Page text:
Images of MV ‘Arthur Maersk’ with the Statue of Liberty, in New York

Images of Containership MV ‘Arthur Maersk’ with the Statue of Liberty
Neo-panamax, Fully Cellular Containership 8,270 TEU, built in 2003

VESSEL IDENTIFICATION & DESCRIPTION: Call Sign OXJH2, IMO Number 9260445. Built at Odense Lindo delivered in 2003, Danish Int’l Register Flagged, ABS Classed, Length Overall of 352.60 m., Length Between Perpendiculars of 336.40 m., Draught of 15.00 m., Moulded Depth of 24.10 m. Beam of 42.80 m., Gross Tonnage of 93,496, Tonnage of 83,462 Suez Canal Net, 49,741 International Net and 107,278 Dwt (long). Sulzer Engine, Speed of 25.00 kts at 250.00 tonnes per day, IFO 380, Horsepower of 77,717, Bunker Capacity of 11,147 IFO 380.

VESSEL’S OWNERS / MANAGERS: Maersk Line A/S, Copenhagen, Denmark. Maersk Line A/S is a group company of A.P. Moller – Maersk A/S. Group Company: A.P. Moller – Maersk A/S, Denmark.

CARGO HANDLING DETAILS: Teu Capacities of 8,270 Total and 1,672 Reefer. 836 Reefer Plugs. Lifting Equipment: No Cargo Gear / Gearless.

MAIN ENGINE & PROPULSION:
MAIN ENGINE:  1 x Diesel – Sulzer 10RTA96C-B – 2-stroke 10-cyl. 960mm x2500mm bore/stroke 57,200mkW total at 102rpm.

AUXILIARY: 3 x Aux. Diesel Gen – 4-stroke 10,365mkW total driving 3 x AC generator(s). 1 x Shaft Generator (PTO) – Siemens Energy at 6,000ekW total.

PROPULSOR: 1 x FP Propeller (Aft Centre) (mechanical) (Ni-Al Bronze), MMG, 102rpm.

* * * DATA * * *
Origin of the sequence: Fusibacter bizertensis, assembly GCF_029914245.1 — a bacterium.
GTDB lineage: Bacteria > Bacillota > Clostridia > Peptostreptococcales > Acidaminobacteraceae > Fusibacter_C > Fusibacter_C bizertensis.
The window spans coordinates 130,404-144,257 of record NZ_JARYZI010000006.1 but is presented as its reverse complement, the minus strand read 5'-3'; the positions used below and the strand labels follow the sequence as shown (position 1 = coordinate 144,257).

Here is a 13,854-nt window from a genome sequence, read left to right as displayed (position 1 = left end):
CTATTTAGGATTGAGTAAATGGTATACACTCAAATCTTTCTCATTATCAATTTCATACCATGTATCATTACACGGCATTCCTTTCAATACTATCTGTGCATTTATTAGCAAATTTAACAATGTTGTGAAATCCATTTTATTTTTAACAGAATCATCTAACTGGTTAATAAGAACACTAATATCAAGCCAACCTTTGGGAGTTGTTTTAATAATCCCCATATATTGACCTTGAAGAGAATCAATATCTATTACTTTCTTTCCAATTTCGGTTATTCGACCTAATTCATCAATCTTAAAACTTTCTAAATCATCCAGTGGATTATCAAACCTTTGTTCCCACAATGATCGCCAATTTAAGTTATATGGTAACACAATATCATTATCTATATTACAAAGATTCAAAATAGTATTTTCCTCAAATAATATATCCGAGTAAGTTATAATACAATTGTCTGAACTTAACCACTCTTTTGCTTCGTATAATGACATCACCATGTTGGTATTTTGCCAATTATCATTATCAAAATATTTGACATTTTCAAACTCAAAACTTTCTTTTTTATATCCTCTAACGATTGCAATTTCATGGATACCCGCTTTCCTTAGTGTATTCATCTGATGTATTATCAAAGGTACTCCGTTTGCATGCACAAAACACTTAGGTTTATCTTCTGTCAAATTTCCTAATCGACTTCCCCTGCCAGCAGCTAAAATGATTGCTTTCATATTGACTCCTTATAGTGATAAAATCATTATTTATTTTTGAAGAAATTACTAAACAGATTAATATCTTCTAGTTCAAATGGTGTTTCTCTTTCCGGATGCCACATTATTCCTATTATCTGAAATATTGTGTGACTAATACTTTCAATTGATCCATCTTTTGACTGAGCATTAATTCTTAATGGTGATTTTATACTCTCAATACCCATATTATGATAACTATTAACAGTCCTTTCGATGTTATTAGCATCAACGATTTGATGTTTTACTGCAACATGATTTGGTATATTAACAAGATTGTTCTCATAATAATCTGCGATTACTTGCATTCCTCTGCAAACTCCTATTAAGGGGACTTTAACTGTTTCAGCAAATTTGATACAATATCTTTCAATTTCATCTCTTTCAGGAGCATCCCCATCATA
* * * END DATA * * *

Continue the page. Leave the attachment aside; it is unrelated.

OTHER ENGINE EQUIPMENT: 1 x Screw Shaft.

Neo-panamax Containership MV ‘Arthur Maersk’ (8,700-teu built in 2003 at Odense Lindo, Denmark) in New York Harbor. Image credit: Karatzas Images

Neo-panamax Containership MV ‘Arthur Maersk’ (8,700-teu built in 2003 at Odense Lindo, Denmark) in New York Harbor. Seen here with the Statue of Liberty. Image credit: Karatzas Images

Neo-panamax Containership MV ‘Arthur Maersk’ (8,700-teu built in 2003 at Odense Lindo, Denmark) in New York Harbor. Seen here with the Statue of Liberty. Image credit: Karatzas Images

Neo-panamax Containership MV ‘Arthur Maersk’ (8,700-teu built in 2003 at Odense Lindo, Denmark) in New York Harbor. Seen here with the Statue of Liberty. Image credit: Karatzas Images

Neo-panamax Containership MV ‘Arthur Maersk’ (8,700-teu built in 2003 at Odense Lindo, Denmark) in New York Harbor. Seen here with the Statue of Liberty. Image credit: Karatzas Images

Neo-panamax Containership MV ‘Arthur Maersk’ (8,700-teu built in 2003 at Odense Lindo, Denmark) in New York Harbor. Seen here with the Statue of Liberty. Image credit: Karatzas Images

Neo-panamax Containership MV ‘Arthur Maersk’ (8,700-teu built in 2003 at Odense Lindo, Denmark) in New York Harbor. Seen here with the Statue of Liberty. Image credit: Karatzas Images

Neo-panamax Containership MV ‘Arthur Maersk’ (8,700-teu built in 2003 at Odense Lindo, Denmark) in New York Harbor. Seen here with the Statue of Liberty. Image credit: Karatzas Images

Neo-panamax Containership MV ‘Arthur Maersk’ (8,700-teu built in 2003 at Odense Lindo, Denmark) in New York Harbor. Seen here with the Statue of Liberty. Image credit: Karatzas Images

Neo-panamax Containership MV ‘Arthur Maersk’ (8,700-teu built in 2003 at Odense Lindo, Denmark) in New York Harbor. Image credit: Karatzas Images

Neo-panamax Containership MV ‘Arthur Maersk’ (8,700-teu built in 2003 at Odense Lindo, Denmark) in New York Harbor. Seen here with One World Trade Center in the backdrop. Image credit: Karatzas Images